The Gayer-Andersons wanted their collection to be seen and enjoyed by Australians with whom they had developed a close bond. This exhibition helps fulfil their wishes.
The Gayer—Anderson Gift
The Gayer-Anderson collection was formed by Major Robert Grenville Gayer-Anderson Pasha (1881—1945) and Colonel Thomas Gayer Gayer-Anderson CMG DSO (1881—1960). The Irish-born brothers were educated in England, then pursued army careers along separate, although occasionally converging paths. Robert, a London medical graduate, joined the Royal Army Medical Corps and was seconded to the Egyptian Army from 1907 to 1917. After retirement in 1920 he served the Egyptian government in several senior positions until 1924. The title 'Pasha' was conferred in honour of this service. Thomas graduated from the Royal Military Academy, London, and served in South Africa, the Sudan, Egypt and India. Both brothers served at Gallipoli.
Identical twins, the brothers were intensely conscious of their relationship. They thought of themselves as a unit and were therefore able to acquire works independently, yet build and hold their collection in common accord. Robert introduced Thomas to Indian miniatures and was the inspiration behind the collection, although he never visited India. Thomas was an enthusiastic collector, purchasing the majority of the works during his time in India. They also bought works in Cairo, London and Dundee.
The Gayer-Andersons were of one mind in their decision to make a gift to Australia of a substantial part of their collection. Parts of the collection also went to the Victoria and Albert Museum in London. Though separated by great distances through much of their careers, both had made close friendships with Australians during their army service. This high regard for Australians was reinforced at Gallipoli.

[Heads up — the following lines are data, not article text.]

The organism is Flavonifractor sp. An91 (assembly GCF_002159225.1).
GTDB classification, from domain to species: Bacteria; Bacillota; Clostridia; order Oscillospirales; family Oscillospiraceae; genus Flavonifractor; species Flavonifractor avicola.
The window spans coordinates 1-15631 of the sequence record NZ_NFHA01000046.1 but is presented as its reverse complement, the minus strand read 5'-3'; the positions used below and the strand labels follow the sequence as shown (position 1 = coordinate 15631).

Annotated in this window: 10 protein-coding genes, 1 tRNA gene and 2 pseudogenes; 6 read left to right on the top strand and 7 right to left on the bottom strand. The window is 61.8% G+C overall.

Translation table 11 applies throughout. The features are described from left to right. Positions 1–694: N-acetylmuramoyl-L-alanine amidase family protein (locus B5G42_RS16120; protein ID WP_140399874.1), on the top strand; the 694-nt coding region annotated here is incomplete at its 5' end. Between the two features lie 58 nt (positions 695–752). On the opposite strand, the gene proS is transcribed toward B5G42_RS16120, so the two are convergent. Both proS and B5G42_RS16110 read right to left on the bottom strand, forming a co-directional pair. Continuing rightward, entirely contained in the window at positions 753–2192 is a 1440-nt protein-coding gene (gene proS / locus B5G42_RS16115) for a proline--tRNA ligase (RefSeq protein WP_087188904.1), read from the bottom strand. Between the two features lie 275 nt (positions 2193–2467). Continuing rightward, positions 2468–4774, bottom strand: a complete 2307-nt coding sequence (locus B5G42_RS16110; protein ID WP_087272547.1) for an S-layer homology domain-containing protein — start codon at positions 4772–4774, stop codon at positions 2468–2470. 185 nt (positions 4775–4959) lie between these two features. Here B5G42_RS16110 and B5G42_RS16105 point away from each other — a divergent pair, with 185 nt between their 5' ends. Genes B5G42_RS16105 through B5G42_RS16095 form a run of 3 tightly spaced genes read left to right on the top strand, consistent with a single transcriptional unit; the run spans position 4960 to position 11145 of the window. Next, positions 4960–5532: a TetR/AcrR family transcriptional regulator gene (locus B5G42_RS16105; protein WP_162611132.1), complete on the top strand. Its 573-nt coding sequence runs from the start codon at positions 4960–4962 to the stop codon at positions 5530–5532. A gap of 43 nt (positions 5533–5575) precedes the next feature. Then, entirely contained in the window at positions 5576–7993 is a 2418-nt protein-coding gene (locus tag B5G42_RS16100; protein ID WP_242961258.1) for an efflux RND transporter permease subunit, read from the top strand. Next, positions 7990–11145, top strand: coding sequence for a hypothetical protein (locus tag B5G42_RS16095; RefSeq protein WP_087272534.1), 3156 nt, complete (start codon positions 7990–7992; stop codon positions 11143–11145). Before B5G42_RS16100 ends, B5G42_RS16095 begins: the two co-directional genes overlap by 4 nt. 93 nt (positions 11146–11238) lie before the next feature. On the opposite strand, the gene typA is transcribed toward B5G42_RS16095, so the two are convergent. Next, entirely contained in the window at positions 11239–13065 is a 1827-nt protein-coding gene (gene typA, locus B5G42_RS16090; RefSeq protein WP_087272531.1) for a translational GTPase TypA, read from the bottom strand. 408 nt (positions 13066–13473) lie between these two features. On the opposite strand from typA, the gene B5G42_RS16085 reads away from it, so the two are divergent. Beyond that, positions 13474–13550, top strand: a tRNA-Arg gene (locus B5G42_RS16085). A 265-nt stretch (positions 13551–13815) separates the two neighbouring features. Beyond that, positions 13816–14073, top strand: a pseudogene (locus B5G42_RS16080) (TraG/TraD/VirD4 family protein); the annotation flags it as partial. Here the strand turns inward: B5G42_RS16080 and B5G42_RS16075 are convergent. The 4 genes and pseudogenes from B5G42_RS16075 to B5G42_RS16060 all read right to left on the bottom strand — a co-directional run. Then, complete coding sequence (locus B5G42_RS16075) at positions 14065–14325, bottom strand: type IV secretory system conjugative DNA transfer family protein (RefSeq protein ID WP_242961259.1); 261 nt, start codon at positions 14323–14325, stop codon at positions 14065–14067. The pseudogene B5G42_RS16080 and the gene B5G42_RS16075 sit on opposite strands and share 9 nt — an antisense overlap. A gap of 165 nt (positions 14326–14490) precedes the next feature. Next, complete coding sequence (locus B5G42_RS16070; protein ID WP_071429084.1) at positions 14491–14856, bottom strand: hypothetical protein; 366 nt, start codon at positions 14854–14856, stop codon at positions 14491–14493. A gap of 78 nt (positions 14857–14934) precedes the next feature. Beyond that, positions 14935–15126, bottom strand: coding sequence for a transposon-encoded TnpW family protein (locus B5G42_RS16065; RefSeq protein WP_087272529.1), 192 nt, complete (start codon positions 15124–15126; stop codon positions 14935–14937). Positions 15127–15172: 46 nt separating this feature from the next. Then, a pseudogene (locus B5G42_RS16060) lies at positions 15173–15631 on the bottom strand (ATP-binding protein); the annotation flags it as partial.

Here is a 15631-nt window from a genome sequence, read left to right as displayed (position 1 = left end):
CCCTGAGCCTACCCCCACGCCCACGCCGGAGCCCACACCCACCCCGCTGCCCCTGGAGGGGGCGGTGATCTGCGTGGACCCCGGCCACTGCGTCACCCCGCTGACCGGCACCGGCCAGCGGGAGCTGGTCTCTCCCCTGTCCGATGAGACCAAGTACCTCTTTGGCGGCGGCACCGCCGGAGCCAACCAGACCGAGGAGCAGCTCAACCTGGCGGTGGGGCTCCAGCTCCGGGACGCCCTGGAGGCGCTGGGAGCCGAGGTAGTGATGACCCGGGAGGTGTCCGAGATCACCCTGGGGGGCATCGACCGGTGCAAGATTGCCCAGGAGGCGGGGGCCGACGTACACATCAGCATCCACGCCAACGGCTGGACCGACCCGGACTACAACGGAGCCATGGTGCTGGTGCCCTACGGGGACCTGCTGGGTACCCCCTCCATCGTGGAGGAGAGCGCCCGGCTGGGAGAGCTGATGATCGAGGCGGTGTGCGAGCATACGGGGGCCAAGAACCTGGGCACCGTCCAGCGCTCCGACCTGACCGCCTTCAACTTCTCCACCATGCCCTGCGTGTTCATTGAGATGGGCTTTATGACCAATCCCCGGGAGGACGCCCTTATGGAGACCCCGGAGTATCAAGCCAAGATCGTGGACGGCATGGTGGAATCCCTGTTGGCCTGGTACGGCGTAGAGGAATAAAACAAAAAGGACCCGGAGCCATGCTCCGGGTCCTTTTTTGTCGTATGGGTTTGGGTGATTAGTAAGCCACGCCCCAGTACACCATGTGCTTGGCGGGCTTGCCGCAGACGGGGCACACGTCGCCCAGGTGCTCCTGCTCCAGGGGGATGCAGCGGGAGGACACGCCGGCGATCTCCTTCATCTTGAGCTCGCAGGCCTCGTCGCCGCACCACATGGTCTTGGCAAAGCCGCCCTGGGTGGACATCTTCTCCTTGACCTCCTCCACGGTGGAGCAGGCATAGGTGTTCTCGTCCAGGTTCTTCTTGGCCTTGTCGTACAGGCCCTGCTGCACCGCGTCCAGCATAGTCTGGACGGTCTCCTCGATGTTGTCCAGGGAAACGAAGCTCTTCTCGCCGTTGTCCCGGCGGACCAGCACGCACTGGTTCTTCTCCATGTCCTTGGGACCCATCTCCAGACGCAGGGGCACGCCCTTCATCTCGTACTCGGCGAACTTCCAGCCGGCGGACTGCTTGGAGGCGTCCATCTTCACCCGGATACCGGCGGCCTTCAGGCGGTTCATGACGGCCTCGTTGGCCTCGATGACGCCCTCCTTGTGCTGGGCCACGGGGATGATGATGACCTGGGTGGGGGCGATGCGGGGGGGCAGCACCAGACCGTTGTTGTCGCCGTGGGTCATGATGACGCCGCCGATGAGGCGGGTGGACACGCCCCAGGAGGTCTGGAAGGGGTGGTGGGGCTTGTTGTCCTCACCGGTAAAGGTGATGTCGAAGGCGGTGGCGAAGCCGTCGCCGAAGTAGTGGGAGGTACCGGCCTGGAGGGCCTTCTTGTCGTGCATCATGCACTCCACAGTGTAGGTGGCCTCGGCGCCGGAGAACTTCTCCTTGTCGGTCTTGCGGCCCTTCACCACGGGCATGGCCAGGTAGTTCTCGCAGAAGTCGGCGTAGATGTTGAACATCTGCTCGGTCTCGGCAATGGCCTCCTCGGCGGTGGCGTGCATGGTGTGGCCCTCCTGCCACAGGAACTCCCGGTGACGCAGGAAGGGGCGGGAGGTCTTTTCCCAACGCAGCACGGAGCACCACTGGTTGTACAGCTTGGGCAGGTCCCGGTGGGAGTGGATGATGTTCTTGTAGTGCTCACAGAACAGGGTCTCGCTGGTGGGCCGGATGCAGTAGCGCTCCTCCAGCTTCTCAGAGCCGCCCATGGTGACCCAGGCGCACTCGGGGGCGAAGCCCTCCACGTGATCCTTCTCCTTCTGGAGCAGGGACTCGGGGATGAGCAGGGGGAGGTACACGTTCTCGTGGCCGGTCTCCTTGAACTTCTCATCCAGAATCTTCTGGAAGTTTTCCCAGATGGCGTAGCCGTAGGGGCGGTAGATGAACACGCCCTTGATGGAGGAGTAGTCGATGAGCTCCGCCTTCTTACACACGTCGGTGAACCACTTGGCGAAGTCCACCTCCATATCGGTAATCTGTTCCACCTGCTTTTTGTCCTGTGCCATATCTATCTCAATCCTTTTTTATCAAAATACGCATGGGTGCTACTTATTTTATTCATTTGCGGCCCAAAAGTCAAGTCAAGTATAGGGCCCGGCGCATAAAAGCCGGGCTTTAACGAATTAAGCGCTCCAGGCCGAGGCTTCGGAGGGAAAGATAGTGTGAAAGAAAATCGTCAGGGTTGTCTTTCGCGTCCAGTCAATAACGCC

When Thomas Gayer-Anderson formally handed over the Gayer-Anderson Gift to the Commonwealth of Australia in London in 1954, he wrote:
It is a source of the liveliest satisfaction to me to know that the pictures and objects in this Gayer-Anderson Gift, each one of which has been acquired, tended and loved by myself and my twin Brother, are now going to a new home where they will be permanently cared for, studied and admired in a land for whose People we have always had so sincere an admiration and affection.
Touring Dates & Venues
A Stream of Stories is the first exhibition of Indian art specifically developed for touring. Its launch marks the 10th birthday of the National Gallery's Travelling Exhibitions Program of exhibitions across Australia.
- New Land Gallery, SA
15 February 1998 - 29 March 1998
- Geraldton Art Gallery, WA
10 April 1998 - 24 May 1998
- Millicent Library and Gallery, SA,
30 May 1998 - 28 June 1998
- Hamilton Art Gallery, VIC
8 July 1998 - 16 August 1998
- Mackay City Library, QLD
28 August 1998 - 27 September 1998
- Brisbane Customs House Art Gallery, QLD
24 Oct 1998 - 29 November 1998